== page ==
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Berkshire Grey tackles e-commerce inefficiency with robotic put wall

Warehouse automation company also announces global availability of its pick-and-pack solutions

Berkshire Grey has introduced a robotic shuttle put wall that it said will dramatically increase the capacity of warehouse operators to process e-commerce orders. (Photo: Berkshire Grey)

Warehouse automation provider Berkshire Grey has unveiled an artificial-intelligence-enabled “robotic shuttle put wall” (RSPW) for e-commerce operations. The company also announced that its pick-and-pack solutions are now available globally.

The put wall is an automated solution that can handle as much as 240 orders at a time in a single wall, up from an average of 80 orders manual walls can handle, the company said.

A put wall is a shelving system that is outfitted with lighting that indicates when an order is complete. Each slot in the wall can accept a tote that represents an e-commerce customer order. Typically, workers or robots place items in the totes or slots from one side of the wall, and on the other side, workers or robots remove the items/totes for packing.

“E-commerce continues to grow and surge. Our automation enables retailers to increase capacity to meet the growing demand and helps to deliver efficient revenue growth,” said Tom Wagner, founder and CEO at Berkshire Grey (NASDAQ: BGRY). “Berkshire Grey’s AI-enabled Robotic Shuttle Put Wall is built on proven technology deployed by customers today. This new platform increases order processing speeds, optimizes the fulfillment workforce and most importantly gets more orders out the door more quickly.”

E-commerce fulfillment is three times more labor-intensive compared to standard logistics operations, according to a 2020 report from real estate investment trust Prologis Inc. (NYSE: PLD). In addition, the firm found that online sales are twice as volatile as brick-and-mortar retail sales. Typically, one employee per 1,000 square feet of warehouse space is needed for logistics operations, but e-commerce operations require as many as three employees on average to work the same amount of space. 

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Berkshire Grey’s RSPW is designed to offer the flexibility needed to meet e-commerce fulfillment demand without the need to add additional employees. The system can handle nearly 100% of typical stock keeping units, including soft polybags and cylinders and tubes, the company said. Additional benefits include:

  • Increase customer order sortation throughput by up to 300% with the solution’s high-capacity put wall.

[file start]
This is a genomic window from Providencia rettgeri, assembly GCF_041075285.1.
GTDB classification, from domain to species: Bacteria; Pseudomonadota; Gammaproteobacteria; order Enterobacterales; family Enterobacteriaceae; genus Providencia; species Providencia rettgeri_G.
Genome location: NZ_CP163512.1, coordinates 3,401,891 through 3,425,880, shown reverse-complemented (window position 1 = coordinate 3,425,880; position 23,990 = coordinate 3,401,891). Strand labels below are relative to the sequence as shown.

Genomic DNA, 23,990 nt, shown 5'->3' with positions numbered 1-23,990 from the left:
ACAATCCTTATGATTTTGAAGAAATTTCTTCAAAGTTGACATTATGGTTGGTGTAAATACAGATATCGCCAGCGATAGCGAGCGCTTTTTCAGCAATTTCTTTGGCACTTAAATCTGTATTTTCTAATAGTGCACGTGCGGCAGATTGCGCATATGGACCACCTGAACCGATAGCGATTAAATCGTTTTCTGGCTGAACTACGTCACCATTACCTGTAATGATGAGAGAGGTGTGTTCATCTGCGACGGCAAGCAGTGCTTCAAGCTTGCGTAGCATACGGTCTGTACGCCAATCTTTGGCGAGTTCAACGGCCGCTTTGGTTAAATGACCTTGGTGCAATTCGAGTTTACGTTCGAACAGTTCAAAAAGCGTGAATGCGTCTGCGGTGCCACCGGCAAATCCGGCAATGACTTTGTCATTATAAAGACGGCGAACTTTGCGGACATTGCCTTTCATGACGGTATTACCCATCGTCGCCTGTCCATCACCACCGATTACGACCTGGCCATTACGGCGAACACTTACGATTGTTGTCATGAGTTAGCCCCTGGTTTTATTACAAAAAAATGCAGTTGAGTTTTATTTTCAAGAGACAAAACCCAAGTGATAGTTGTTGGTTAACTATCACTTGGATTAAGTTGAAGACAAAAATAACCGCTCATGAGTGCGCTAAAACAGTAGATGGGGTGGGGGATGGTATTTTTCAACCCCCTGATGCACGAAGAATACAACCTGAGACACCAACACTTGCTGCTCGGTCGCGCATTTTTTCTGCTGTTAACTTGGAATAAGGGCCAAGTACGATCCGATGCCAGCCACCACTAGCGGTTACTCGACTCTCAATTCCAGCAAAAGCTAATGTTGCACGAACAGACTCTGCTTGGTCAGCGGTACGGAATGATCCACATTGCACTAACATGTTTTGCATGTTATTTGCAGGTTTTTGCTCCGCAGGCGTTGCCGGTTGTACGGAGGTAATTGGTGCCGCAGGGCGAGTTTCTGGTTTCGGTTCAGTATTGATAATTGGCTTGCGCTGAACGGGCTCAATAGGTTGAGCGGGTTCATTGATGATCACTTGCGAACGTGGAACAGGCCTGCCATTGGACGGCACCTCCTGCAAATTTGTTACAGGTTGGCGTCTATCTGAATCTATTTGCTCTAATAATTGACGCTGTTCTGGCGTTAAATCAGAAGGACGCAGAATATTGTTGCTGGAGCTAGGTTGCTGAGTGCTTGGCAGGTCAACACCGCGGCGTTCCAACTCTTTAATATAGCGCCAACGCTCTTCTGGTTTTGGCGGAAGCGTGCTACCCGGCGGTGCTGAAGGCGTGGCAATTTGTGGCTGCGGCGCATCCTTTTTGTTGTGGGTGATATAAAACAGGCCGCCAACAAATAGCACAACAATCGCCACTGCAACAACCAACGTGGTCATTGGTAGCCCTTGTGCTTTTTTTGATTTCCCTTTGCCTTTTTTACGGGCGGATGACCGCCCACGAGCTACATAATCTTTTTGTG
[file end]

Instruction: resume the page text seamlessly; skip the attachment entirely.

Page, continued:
• Integrate with existing fulfillment processes with no disruption to ongoing operations.
  • Improve upstream batch inventory pick rates by up to 33%.
  • Support the needs of 24/7 order fulfillment.
  • Provide maximum flexibility by integrating with any existing operation, including robotic, conveyer and manual-based transport approaches.

Last week, Berkshire Grey announced that its robotic pick-and-pack (RPP) solutions are now available globally. The RPP is designed to integrate with e-commerce operations run by retailers, third-party logistics providers and pure-play e-commerce brands.

The RPP autonomously picks and packs consumer orders while emphasizing protection of the items to minimize returns and reduce damage costs. The solution also features:

  • Zero-pressure placement, ensuring even multiple delicate items can fit safely into a single package without dropping or over-cramming items.
  • Advanced machine vision and proprietary real-time planning algorithms to manipulate individual items for placement on the fly, achieving a tight, safe fit within each shipping box.
  • Autonomous dense packing, which leaves less air in each box and reduces the packing materials needed, thereby lowering both the shipping costs and environmental impact of e-commerce orders.

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Brian Straight

Brian Straight leads FreightWaves' Modern Shipper brand as Managing Editor. A journalism graduate of the University of Rhode Island, he has covered everything from a presidential election, to professional sports and Little League baseball, and for more than 10 years has covered trucking and logistics. Before joining FreightWaves, he was previously responsible for the editorial quality and production of Fleet Owner magazine and Brian lives in Connecticut with his wife and two kids and spends his time coaching his son’s baseball team, golfing with his daughter, and pursuing his never-ending quest to become a professional bowler. You can reach him at [email protected].